My Turn: Protect Alaska's wild salmon

Bristol Bay commercial fishermen weren't asking for open-pit mining

Posted: Monday, April 23, 2007

A few years back, our Bristol Bay commercial fishermen were hurting from the bottom falling out of the salmon market. They were asking for help to make ends meet. They were asking for assistance to help make loan payments, put food on the table, and help pay for their fuel and electricity. They were asking folks to help them address the decline in salmon prices.

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They were not asking for help to tear up and destroy their livelihood. They were not asking for open pits, underground tunnels, and oil and gas platforms being placed into an area where fish migrate from birth to death. My honest opinion is that our fishermen were asking for help to enhance the rich renewable resources they have and need for life.

The request was for continued improvements that would market and advertise the quality and quantity of life in wild Alaska. Help could have come in the form of funding for long-term infrastructure, such as value-added processing; alternative marketing; alternative energy (biomass, tidal, solar, wind and geo-thermal); nature hiking trails; items that would entice folks to come, visit and stay if they wished; and items that would enhance and spur economic growth without destroying the natural habitat. It is the habitat that draws folks from around the world to Alaska.

Alaska has spent millions of dollars and many man hours in promoting wild Alaska salmon to the world. Japan has always been a major consumer of our salmon. They, too, have been affected by rising costs. They prefer our wild salmon but have settled for farmed salmon because it's cheaper to buy. That is until the story came out that there was something wrong with farmed salmon.

Just as the mad cow disease did for the beef industry, and the bird flu did for poultry, imagine what would happen to our wild salmon market if there was just a hint of possible contamination of one sort or another.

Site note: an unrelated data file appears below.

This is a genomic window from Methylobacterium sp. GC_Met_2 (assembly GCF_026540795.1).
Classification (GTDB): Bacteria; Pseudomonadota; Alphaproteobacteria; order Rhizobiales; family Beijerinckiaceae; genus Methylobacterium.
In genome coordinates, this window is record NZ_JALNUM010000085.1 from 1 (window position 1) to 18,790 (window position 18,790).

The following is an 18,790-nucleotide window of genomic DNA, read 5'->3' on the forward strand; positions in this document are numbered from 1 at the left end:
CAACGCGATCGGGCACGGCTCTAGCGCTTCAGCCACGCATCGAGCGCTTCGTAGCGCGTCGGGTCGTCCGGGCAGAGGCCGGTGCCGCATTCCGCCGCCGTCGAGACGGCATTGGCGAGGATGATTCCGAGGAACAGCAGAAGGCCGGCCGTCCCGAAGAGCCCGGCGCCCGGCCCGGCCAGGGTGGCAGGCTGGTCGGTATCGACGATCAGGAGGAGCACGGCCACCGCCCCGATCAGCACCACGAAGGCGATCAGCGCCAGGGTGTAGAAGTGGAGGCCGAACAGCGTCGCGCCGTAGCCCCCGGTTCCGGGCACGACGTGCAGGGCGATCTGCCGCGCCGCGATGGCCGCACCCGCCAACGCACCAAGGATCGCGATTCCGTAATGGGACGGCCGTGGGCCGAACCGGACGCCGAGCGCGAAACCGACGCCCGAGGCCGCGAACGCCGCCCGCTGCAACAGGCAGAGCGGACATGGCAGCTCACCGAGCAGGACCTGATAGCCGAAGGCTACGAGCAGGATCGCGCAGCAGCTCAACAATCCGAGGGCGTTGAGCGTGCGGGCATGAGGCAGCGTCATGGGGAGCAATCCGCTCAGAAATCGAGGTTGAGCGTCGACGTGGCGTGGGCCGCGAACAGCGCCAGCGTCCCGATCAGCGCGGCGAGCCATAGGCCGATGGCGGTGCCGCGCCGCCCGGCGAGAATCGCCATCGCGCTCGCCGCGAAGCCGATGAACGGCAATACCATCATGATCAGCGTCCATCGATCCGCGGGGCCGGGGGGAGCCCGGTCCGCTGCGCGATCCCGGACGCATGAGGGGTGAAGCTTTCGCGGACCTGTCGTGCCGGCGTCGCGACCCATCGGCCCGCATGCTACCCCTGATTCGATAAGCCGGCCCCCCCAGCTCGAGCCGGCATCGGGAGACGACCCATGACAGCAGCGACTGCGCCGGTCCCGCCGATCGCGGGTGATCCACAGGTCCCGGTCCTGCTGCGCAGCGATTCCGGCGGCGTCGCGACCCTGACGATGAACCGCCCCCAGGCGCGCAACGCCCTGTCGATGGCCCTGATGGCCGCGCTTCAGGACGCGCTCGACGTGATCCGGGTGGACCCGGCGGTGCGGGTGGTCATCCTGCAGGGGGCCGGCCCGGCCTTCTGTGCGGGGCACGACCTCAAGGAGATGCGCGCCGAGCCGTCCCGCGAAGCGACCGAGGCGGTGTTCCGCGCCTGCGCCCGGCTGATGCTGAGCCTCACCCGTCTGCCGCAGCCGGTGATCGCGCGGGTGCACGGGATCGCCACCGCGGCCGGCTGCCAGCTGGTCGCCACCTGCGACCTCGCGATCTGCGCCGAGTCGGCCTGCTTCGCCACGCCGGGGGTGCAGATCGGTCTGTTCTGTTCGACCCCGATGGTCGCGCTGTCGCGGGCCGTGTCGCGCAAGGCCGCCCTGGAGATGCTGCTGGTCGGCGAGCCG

I am an avid subsistence user. I live off our habitat and what it provides: fish, moose, caribou, birds, berries and plants. When I hunt, fish or gather, I have been known to throw stuff away because of the texture, color or because some other physical appearance is not normal looking. Consumers are fickle and very particular. They will not buy something just because they were told or heard it was bad for one reason or another. They will not buy it until time has passed and they hear or see that others are buying it again.

In March 2004, the U.S. Department of Health and Human Services and the U.S. Environmental Protection Agency came out with recommendations on consumption of tuna and other shellfish because of increased levels of mercury. Halibut may soon be added to this list, too.

One thing to remember is that fish and shellfish are an important part of a healthy diet. Fish and shellfish contain high-quality protein and other essential nutrients, are low in saturated fat and contain omega-3 fatty acids. A well-balanced diet that includes a variety of fish and shellfish can contribute to heart health and children's proper growth and development.

Pristine wild fish is important and plays an essential part in the world's overall health. Clean and pristine is becoming harder and harder to come by because of dumping in our oceans, the tearing up of natural habitats and drainage into our rivers and lakes due to weather and other natural causes, not to mention the pollutants that fall to the ground from the air due to different forms of precipitation.

All of us in Alaska know that global warming is occurring and it is affecting our livelihoods. Shouldn't we address what we're doing now and keep our salmon clean and pristine for the world?

• Billy Maines is a resident of Dillingham.



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